For years, long-time friends and St. Philip Neri parishioners Helen Hausknecht and Sally LaSalle of Metairie yearned for a deeper Catholic prayer life.
One day while in the sacristy after Mass, LaSalle asked Hausknecht if she had heard of the Holy Family Institute. When they realized they had independently been reciting the Holy Family prayers suggested by mutual friend Charlotte Ducote, they knew it was time to act.
Over the past nine years, the two have studied toward consecration as a layperson in the institute, a branch of the Pauline family of vocations, which includes five religious congregations and four lay institutes.
On Aug. 20 – founder’s day for the Society of St. Paul and the Pauline family – Hausknecht and LaSalle took perpetual vows to the Holy Family Institute at the Pauline Bookstore chapel on Veterans Memorial Boulevard in Metairie.
The Vatican-approved Holy Family Institute is open to Catholic married and widowed persons as well as engaged couples. Its mission is to evangelize and be witnesses to the Gospel through imitation of the Holy Family of Jesus, Mary and Joseph in their secular lives of family, work and various ministries in the church.
Nervous on day of vows
Hausknecht was a bit nervous before Mass celebrated by Jesuit Father Robert Hagan, but when Daughters of St. Paul Sister Julia Darrenkamp told her about her own jitters before her vows, it calmed her. LaSalle’s emotions welled as she professed “a life of chastity, obedience and poverty chosen by Christ, by his virgin Mother and by St. Joseph her spouse” during the vows.
“Sally and Helen, what you are doing today is not for show, but for service,” Father Hagan told them. “You have to be ready for humble service as you take this step, because you had to prepare for this step.”
Father Hagan reiterated how Jesus didn’t come from a priestly class. His ancestry was ordinary people, just like them. Father Hagan sees active involvement of laypeople in the church as the fruits of Second Vatican Council’s universal call to holiness. One doesn’t have to be a priest or religious to be holy.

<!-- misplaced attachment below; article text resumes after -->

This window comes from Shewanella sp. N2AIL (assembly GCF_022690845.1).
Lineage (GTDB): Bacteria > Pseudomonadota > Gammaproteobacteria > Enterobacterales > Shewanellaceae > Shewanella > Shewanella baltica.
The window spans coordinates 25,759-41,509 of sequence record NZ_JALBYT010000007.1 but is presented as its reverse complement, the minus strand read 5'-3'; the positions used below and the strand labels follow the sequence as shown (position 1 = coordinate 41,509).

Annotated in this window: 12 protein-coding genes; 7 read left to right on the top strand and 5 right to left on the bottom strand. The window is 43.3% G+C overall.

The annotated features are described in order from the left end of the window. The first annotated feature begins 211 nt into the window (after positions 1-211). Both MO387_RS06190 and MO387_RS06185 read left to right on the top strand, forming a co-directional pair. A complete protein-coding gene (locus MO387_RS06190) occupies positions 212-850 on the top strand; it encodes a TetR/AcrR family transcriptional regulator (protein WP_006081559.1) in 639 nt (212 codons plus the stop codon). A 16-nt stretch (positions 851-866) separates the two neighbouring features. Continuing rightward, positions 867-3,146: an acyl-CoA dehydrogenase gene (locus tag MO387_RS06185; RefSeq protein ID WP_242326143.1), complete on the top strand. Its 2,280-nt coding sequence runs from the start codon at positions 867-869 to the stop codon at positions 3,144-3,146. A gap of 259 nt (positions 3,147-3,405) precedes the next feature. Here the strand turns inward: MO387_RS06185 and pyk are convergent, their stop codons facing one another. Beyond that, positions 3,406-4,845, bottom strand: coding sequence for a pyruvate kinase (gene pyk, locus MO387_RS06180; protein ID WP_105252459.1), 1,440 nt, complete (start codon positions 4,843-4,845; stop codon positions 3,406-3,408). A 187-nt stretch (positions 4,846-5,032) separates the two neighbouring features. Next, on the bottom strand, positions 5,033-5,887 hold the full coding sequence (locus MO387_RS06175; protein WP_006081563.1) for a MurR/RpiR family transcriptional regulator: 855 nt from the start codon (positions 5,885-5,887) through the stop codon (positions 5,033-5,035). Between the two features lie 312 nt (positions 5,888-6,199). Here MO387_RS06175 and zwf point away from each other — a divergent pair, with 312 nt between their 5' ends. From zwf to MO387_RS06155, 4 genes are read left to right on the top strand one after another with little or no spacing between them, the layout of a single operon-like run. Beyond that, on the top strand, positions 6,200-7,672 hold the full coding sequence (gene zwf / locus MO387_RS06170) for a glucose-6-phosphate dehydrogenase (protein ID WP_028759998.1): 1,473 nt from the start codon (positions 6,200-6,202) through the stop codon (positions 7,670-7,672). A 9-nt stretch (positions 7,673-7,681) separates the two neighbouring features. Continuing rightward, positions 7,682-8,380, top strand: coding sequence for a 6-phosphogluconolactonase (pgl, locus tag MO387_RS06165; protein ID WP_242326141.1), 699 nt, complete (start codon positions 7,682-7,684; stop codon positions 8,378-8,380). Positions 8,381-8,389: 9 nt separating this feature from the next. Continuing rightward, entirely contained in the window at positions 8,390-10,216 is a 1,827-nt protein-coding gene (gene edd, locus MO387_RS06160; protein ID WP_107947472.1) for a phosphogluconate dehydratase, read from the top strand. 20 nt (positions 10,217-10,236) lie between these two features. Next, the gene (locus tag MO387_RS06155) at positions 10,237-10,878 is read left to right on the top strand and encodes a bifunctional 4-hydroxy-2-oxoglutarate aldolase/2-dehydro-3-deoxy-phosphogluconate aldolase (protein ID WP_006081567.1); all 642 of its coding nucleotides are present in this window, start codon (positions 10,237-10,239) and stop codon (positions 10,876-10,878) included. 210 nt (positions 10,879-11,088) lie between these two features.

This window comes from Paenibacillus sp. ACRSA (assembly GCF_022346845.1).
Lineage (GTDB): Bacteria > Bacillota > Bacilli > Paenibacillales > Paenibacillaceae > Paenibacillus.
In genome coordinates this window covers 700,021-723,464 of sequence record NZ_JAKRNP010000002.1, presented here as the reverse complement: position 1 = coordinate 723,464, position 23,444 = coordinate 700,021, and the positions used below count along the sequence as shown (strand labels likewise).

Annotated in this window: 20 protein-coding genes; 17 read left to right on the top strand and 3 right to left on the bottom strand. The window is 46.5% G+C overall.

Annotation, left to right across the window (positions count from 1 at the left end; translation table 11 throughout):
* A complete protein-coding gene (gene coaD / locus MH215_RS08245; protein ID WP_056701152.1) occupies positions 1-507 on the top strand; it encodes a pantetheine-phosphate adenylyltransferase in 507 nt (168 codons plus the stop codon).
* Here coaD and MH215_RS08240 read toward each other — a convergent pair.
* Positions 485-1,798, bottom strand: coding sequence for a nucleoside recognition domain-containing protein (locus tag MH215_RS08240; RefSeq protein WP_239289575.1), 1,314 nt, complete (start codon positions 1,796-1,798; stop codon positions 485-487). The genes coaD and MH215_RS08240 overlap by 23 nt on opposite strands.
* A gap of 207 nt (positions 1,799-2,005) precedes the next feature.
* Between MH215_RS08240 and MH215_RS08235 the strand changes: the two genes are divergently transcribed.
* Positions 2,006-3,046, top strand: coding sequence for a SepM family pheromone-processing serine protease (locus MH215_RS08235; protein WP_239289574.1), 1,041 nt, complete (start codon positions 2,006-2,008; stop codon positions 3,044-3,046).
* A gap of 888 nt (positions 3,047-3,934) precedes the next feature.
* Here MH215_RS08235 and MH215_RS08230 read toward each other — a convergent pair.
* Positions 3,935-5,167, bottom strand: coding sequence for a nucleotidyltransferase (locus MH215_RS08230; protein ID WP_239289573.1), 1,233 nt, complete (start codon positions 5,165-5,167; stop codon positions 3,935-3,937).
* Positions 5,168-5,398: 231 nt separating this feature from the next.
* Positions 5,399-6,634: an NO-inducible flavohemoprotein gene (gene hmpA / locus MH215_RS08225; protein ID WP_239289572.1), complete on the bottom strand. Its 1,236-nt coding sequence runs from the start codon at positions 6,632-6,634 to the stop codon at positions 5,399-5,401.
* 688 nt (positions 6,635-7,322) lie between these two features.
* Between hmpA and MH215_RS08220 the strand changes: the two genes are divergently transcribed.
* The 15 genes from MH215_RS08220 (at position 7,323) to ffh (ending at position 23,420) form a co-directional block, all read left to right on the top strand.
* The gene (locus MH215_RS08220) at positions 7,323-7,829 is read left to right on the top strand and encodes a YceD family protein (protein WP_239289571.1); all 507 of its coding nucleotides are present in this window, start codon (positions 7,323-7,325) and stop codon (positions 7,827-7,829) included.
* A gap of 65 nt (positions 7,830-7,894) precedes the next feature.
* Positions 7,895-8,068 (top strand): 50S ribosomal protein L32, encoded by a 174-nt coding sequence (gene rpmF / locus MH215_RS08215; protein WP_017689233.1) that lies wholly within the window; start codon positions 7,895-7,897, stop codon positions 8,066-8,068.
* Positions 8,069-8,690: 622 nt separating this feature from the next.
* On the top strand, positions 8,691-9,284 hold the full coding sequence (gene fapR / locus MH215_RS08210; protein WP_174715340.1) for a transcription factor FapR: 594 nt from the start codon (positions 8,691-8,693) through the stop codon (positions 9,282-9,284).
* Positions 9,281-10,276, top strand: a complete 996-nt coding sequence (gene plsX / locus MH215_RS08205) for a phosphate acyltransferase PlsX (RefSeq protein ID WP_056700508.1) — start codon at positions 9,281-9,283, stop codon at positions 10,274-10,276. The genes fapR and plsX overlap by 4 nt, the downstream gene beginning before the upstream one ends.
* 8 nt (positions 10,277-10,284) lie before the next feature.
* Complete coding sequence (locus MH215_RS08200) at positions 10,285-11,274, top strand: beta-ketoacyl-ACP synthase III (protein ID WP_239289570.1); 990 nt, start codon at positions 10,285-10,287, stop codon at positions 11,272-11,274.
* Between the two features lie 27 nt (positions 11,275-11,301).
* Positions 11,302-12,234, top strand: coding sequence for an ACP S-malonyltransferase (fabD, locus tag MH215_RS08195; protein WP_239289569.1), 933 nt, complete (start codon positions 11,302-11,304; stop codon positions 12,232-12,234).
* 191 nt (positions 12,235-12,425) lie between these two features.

“It’s important to have devout lay people in the church who are truly pursuing holiness,” he said. “Holiness takes many forms, such as lay vows to the Holy Family Institute.”
Working toward vows
Surrounded by her children, Sharon and Benny Hausknecht, Helen Hausknecht said her faith deepened as she listened to audiotapes, prayed and wrote reports to Society of St. Paul Father Tom Fogarty, delegate director of the Holy Family Institute in Canfield, Ohio.
Taking lay vows is not the same as taking religious vows, though it is similar. Candidates spend roughly six months in postulancy, two years of novitiate and five years of temporary vows, said Father Fogarty.
“The institute’s vows confirm what is already there in the marriage – poverty and the sharing of goods; chastity – the fidelity to one’s spouse; and obedience to the civil and church laws,” Father Fogarty said. “It affirms the promise of marriage and strengthens the marriage.”
Father Fogarty said the professed live regular lives, committing to two, 10-minute periods of prayer each day and an examination of conscience.
“All the rest of their life, the vows are lived in and through their regular family life,” he said. “It’s not in addition to it. Family life in itself calls for the exercise of all the virtues – patience, kindness, forgiveness, understanding, you name it.”
The institute officially began in Italy in 1973 and has been active in America for about 20 years, Father Fogarty said. More than 4,000 people worldwide, including 20-25 in Louisiana, have taken vows to the Holy Family Institute.
Hausknecht said her family life strengthened as she incorporated all she learned about St. Paul’s life of perseverance – being thrown into jail numerous times but getting out – and belief that the future of humanity was linked to strong families.
“It’s a matter of living our vocations,” she said. “First of all, we are mothers. This is just extra.”
Sharon Hausknecht said her parents made sure she and Benny had Catholic school education, and that serving the church was always a part of their lives. Her father Ben, who died in 2009, was a permanent deacon, and her mom was an extraordinary minister of holy Communion and helped with the homebound.
“She has always been a model of faith – she and my dad both,” Sharon Hausknecht said. “They always showed us the right way to live and they lived their faith. They always found a way to serve.”
LaSalle, who is married to Taylor LaSalle and has three children, said before she started studying with the Holy Family Institute she would make small strides in her faith but then would relapse. She thought if she had a clear roadmap to follow that she would progress. And, she has.
What she’s gained through her studies also has been helpful in her life. She was thankful for the opportunity to take lay vows and be “united in prayer” with others worldwide.
“We’ve reached our goal, and I have to continue growing to live the way the Lord wants me to,” she said. “We will pray for families and the world. I feel like we have a long way to go, but with the Lord’s help, we’ll get there.”
For more information about the Holy Family Institute, call (330) 533-6646 or visit www.vocations-holyfamily.com
Christine Bordelon can be reached at firstname.lastname@example.org.